The Big Interview: Scroobius Pip

Edinburgh Fringe, illegal downloads and rejecting Shakespeare: Chris Carr spends some time with Scroobius Pip…

Over the last few years, Scroobius Pip has made a point of releasing special items on his birthday. Last year, the spoken word artist released a free download of Stunner; the first single that was to be taken from his and Dan Le Sac’s third LP Repent Replenish Repeat. This year, however, Pip has severely upped the ante. Earlier on this month on his 33rd birthday, he released his first live DVD, Words. You may not have heard of it; if you haven’t, that’s because it’s been released without any commercial backing whatsoever. The film is taken from the final spoken word show of last year’s sold-out, 19-night residency at the legendary Edinburgh Fringe Festival.

He’s had a busy year. Expanding the repertoire of his record label Speech Development Records, releasing Sage Francis’ new Copper Gone album and Warrenpeace’s debut album SDR007, and he’s also been wrapping up his long-time collaboration with producer and beat-maker Dan Le Sac. Having released their most successful album to date, the pair have endeavoured to grind out on their current and most popular tour. Speaking to me over the phone, Pip agrees that the pair will be ending their partnership on an explosive high note.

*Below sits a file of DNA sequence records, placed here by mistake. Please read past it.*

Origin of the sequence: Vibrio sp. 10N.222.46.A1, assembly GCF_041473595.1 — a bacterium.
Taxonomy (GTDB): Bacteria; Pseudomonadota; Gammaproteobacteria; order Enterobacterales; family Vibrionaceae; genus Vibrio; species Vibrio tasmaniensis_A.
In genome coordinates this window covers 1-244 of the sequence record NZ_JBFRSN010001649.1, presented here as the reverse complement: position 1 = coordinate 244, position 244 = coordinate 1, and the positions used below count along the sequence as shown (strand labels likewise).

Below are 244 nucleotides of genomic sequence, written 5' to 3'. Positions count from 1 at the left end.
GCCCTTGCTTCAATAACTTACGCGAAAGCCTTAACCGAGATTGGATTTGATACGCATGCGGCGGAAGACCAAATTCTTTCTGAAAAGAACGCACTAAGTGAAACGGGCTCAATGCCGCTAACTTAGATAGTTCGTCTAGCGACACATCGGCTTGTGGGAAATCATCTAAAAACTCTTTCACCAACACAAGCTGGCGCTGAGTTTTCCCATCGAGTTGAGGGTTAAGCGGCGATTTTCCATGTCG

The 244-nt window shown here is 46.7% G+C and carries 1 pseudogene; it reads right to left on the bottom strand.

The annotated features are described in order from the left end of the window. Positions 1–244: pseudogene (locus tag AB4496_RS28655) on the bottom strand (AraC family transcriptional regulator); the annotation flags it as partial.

“The shows have been amazing”, he muses. “I keep going on about this, it sounds kinda cheesy, but it’s lovely that our last album is our most critically acclaimed, and our last tour is turning out to be, in my opinion, our best performances and our best crowds.”

The last time Pip performed a solo show in Liverpool was at The Masque (pre-Liverpool’s East Village Arts Club) in support of his solo album Distraction Pieces. During that show, after the first three or four songs, all of the electrics on the stage failed. Pip recounts the drama.

“I’ve got a weird love of shows that go wrong, because I think that’s what makes them stand out”

“We had to do bits a cappella and, yeah, try and wing it all live… I’ve got a weird love of shows that go wrong, because I think that’s what makes them stand out.”

This attitude extends to his new film. In choosing not to release Words via the normal commercial methods, which would include support from the likes of Amazon and iTunes, as well as coveted data encryption from said companies that would prevent people from stealing the product online, Pip recognises that the success of this release lies solely in the hands of fans and friends spreading the good word. So why has he chosen this route?